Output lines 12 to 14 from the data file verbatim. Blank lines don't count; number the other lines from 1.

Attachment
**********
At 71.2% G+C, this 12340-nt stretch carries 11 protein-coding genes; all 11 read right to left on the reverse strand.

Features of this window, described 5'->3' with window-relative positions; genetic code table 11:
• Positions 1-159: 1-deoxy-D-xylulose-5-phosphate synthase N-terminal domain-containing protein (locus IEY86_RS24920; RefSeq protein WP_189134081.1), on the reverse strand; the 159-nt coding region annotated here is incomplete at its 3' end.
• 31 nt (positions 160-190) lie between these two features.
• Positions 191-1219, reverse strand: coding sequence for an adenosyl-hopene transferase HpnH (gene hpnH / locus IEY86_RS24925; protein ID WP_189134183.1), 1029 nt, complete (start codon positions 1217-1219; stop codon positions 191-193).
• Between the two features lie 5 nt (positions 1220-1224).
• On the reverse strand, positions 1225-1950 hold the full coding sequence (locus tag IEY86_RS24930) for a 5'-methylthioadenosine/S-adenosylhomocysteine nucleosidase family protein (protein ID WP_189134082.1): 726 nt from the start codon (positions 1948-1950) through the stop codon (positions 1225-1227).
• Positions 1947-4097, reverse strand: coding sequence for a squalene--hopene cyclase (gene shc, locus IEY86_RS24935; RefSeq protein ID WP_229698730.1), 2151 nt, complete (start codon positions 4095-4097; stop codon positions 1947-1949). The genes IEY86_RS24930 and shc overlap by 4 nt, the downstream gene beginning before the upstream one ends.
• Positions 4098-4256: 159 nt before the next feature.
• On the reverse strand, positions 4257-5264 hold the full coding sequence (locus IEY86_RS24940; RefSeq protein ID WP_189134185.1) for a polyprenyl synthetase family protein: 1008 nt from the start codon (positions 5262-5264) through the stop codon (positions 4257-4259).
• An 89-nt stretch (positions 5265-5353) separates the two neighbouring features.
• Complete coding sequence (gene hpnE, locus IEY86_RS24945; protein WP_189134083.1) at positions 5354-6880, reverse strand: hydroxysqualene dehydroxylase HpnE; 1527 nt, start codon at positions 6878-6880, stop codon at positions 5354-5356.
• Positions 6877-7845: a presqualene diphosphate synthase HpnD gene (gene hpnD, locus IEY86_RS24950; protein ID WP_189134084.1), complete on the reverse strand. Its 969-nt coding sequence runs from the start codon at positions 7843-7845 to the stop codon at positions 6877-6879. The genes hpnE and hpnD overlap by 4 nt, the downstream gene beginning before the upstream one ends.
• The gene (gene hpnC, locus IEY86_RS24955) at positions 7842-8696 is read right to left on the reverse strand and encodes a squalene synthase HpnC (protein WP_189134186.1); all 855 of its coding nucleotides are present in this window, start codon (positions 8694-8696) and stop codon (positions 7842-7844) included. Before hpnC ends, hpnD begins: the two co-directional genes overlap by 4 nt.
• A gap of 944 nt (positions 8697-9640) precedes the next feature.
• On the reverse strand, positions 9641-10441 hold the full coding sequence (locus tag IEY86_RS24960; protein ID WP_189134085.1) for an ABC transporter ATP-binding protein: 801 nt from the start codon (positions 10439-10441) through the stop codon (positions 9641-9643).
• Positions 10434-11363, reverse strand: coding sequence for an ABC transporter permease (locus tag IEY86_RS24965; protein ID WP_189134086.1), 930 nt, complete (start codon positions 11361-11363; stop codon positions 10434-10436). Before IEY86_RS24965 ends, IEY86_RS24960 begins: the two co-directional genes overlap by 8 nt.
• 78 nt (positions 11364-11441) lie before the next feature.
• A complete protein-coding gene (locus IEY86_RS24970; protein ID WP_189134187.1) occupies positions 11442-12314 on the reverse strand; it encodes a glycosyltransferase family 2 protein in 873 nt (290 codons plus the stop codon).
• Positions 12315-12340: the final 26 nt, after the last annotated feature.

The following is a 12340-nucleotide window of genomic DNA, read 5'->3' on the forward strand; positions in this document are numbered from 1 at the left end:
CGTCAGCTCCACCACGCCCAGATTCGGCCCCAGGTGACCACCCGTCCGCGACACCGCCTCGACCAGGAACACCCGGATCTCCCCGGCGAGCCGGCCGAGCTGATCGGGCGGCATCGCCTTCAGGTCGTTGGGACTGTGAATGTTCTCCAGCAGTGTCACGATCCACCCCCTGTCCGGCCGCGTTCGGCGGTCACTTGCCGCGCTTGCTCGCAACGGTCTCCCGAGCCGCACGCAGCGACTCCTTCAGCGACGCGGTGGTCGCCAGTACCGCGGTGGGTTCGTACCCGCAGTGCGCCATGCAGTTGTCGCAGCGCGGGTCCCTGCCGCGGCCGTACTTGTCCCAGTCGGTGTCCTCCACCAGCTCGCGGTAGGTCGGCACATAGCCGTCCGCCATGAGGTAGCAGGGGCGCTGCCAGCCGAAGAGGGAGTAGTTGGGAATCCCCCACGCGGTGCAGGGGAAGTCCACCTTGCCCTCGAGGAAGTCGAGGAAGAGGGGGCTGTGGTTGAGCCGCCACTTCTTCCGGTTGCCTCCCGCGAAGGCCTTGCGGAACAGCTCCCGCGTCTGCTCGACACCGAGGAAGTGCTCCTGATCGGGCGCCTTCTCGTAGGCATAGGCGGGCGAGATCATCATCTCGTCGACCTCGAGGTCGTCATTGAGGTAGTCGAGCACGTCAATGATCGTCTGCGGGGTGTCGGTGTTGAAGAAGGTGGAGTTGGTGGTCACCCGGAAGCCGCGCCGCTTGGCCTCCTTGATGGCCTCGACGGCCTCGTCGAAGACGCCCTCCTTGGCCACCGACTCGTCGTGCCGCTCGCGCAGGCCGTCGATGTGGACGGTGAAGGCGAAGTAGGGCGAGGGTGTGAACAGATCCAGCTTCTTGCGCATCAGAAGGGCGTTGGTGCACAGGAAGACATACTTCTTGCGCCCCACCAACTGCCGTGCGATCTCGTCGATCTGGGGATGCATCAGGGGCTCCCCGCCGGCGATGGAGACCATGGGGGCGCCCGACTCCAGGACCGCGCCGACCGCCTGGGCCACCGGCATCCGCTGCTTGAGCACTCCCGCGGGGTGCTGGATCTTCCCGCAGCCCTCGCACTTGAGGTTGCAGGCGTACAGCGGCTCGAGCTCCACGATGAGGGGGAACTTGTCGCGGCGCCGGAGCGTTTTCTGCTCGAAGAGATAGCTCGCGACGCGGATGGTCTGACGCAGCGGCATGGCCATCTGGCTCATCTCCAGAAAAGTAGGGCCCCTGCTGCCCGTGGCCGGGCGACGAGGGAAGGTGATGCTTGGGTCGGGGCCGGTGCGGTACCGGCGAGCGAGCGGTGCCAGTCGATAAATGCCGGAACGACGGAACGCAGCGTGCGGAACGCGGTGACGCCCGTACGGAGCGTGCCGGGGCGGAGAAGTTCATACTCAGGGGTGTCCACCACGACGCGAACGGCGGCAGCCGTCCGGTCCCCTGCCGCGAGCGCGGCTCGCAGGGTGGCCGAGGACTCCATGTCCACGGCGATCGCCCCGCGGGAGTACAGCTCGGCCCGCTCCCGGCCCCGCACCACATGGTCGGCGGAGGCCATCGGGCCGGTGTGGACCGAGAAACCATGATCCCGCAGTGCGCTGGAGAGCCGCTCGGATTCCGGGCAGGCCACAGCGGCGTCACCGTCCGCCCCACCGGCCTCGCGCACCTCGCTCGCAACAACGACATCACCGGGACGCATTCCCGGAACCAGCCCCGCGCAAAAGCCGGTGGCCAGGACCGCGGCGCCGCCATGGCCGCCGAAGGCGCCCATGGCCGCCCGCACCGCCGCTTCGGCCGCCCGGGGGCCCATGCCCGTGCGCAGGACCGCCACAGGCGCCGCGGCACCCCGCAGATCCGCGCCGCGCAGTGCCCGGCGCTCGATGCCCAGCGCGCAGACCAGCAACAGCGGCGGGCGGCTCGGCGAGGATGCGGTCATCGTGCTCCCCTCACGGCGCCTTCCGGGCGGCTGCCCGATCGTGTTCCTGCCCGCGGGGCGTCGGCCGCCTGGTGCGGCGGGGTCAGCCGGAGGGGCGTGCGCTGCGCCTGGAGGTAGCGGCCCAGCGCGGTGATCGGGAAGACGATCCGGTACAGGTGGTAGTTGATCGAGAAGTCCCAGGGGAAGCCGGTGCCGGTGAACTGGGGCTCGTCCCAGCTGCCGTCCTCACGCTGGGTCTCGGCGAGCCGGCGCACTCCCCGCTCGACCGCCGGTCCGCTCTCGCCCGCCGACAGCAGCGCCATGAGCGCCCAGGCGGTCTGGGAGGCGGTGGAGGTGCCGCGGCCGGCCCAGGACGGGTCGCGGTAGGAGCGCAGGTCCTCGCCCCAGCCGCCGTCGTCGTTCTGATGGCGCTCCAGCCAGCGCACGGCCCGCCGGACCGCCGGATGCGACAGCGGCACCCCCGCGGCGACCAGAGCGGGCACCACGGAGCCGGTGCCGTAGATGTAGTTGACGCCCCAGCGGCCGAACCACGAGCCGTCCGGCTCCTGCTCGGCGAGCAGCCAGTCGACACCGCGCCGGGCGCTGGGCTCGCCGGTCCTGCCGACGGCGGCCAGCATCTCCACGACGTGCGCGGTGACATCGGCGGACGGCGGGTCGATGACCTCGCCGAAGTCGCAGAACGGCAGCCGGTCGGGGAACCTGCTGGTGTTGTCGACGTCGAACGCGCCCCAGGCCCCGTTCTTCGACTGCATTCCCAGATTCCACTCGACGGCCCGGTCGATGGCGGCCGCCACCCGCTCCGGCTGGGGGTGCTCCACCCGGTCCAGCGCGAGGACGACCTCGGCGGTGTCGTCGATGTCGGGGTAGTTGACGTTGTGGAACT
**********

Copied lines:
• Complete coding sequence (gene hpnE, locus IEY86_RS24945; protein WP_189134083.1) at positions 5354-6880, reverse strand: hydroxysqualene dehydroxylase HpnE; 1527 nt, start codon at positions 6878-6880, stop codon at positions 5354-5356.
• Positions 6877-7845: a presqualene diphosphate synthase HpnD gene (gene hpnD, locus IEY86_RS24950; protein ID WP_189134084.1), complete on the reverse strand. Its 969-nt coding sequence runs from the start codon at positions 7843-7845 to the stop codon at positions 6877-6879. The genes hpnE and hpnD overlap by 4 nt, the downstream gene beginning before the upstream one ends.
• The gene (gene hpnC, locus IEY86_RS24955) at positions 7842-8696 is read right to left on the reverse strand and encodes a squalene synthase HpnC (protein WP_189134186.1); all 855 of its coding nucleotides are present in this window, start codon (positions 8694-8696) and stop codon (positions 7842-7844) included. Before hpnC ends, hpnD begins: the two co-directional genes overlap by 4 nt.